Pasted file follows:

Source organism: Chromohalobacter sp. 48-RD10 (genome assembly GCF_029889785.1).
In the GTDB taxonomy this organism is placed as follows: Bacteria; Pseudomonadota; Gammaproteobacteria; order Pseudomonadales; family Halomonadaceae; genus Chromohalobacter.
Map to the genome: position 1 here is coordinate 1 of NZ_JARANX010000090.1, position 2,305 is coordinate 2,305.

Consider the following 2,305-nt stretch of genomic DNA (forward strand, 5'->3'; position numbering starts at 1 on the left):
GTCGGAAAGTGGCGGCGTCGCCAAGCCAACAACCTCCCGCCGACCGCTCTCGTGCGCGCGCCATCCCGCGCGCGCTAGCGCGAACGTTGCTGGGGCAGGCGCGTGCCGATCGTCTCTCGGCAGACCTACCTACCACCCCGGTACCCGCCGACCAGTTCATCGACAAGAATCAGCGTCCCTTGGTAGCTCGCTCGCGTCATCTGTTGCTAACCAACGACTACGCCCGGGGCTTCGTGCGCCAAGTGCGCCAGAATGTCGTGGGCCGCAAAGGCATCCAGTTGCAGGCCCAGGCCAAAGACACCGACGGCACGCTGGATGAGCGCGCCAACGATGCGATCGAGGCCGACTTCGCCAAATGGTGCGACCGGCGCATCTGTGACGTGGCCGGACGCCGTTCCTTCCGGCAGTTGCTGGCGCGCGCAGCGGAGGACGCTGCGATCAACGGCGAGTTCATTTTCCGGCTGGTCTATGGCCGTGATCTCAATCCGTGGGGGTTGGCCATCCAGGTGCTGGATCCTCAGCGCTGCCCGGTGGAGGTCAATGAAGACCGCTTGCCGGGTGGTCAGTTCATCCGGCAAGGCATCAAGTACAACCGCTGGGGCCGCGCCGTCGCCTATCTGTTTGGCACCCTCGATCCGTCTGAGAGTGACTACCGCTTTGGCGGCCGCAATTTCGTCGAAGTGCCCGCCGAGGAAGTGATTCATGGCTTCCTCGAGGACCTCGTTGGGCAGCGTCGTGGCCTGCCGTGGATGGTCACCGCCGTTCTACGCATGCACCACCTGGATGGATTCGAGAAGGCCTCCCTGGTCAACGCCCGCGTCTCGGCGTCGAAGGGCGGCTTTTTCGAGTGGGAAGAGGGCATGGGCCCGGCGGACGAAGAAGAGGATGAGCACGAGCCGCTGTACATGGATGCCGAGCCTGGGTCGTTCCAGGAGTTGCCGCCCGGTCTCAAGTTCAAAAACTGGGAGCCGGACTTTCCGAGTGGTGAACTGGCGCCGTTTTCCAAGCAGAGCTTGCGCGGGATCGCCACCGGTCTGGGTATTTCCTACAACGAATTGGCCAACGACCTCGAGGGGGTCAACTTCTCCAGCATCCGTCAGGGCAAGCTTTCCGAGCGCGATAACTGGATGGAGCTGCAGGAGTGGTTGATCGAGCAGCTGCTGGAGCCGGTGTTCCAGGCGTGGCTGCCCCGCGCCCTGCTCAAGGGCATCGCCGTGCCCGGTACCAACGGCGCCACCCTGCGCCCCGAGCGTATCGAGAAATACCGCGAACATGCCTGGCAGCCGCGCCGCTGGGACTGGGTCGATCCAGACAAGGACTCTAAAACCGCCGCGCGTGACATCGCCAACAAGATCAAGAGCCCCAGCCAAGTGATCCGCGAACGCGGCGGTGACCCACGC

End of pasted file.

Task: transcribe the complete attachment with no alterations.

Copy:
Source organism: Chromohalobacter sp. 48-RD10 (genome assembly GCF_029889785.1).
In the GTDB taxonomy this organism is placed as follows: Bacteria; Pseudomonadota; Gammaproteobacteria; order Pseudomonadales; family Halomonadaceae; genus Chromohalobacter.
Map to the genome: position 1 here is coordinate 1 of NZ_JARANX010000090.1, position 2,305 is coordinate 2,305.

Consider the following 2,305-nt stretch of genomic DNA (forward strand, 5'->3'; position numbering starts at 1 on the left):
GTCGGAAAGTGGCGGCGTCGCCAAGCCAACAACCTCCCGCCGACCGCTCTCGTGCGCGCGCCATCCCGCGCGCGCTAGCGCGAACGTTGCTGGGGCAGGCGCGTGCCGATCGTCTCTCGGCAGACCTACCTACCACCCCGGTACCCGCCGACCAGTTCATCGACAAGAATCAGCGTCCCTTGGTAGCTCGCTCGCGTCATCTGTTGCTAACCAACGACTACGCCCGGGGCTTCGTGCGCCAAGTGCGCCAGAATGTCGTGGGCCGCAAAGGCATCCAGTTGCAGGCCCAGGCCAAAGACACCGACGGCACGCTGGATGAGCGCGCCAACGATGCGATCGAGGCCGACTTCGCCAAATGGTGCGACCGGCGCATCTGTGACGTGGCCGGACGCCGTTCCTTCCGGCAGTTGCTGGCGCGCGCAGCGGAGGACGCTGCGATCAACGGCGAGTTCATTTTCCGGCTGGTCTATGGCCGTGATCTCAATCCGTGGGGGTTGGCCATCCAGGTGCTGGATCCTCAGCGCTGCCCGGTGGAGGTCAATGAAGACCGCTTGCCGGGTGGTCAGTTCATCCGGCAAGGCATCAAGTACAACCGCTGGGGCCGCGCCGTCGCCTATCTGTTTGGCACCCTCGATCCGTCTGAGAGTGACTACCGCTTTGGCGGCCGCAATTTCGTCGAAGTGCCCGCCGAGGAAGTGATTCATGGCTTCCTCGAGGACCTCGTTGGGCAGCGTCGTGGCCTGCCGTGGATGGTCACCGCCGTTCTACGCATGCACCACCTGGATGGATTCGAGAAGGCCTCCCTGGTCAACGCCCGCGTCTCGGCGTCGAAGGGCGGCTTTTTCGAGTGGGAAGAGGGCATGGGCCCGGCGGACGAAGAAGAGGATGAGCACGAGCCGCTGTACATGGATGCCGAGCCTGGGTCGTTCCAGGAGTTGCCGCCCGGTCTCAAGTTCAAAAACTGGGAGCCGGACTTTCCGAGTGGTGAACTGGCGCCGTTTTCCAAGCAGAGCTTGCGCGGGATCGCCACCGGTCTGGGTATTTCCTACAACGAATTGGCCAACGACCTCGAGGGGGTCAACTTCTCCAGCATCCGTCAGGGCAAGCTTTCCGAGCGCGATAACTGGATGGAGCTGCAGGAGTGGTTGATCGAGCAGCTGCTGGAGCCGGTGTTCCAGGCGTGGCTGCCCCGCGCCCTGCTCAAGGGCATCGCCGTGCCCGGTACCAACGGCGCCACCCTGCGCCCCGAGCGTATCGAGAAATACCGCGAACATGCCTGGCAGCCGCGCCGCTGGGACTGGGTCGATCCAGACAAGGACTCTAAAACCGCCGCGCGTGACATCGCCAACAAGATCAAGAGCCCCAGCCAAGTGATCCGCGAACGCGGCGGTGACCCACGC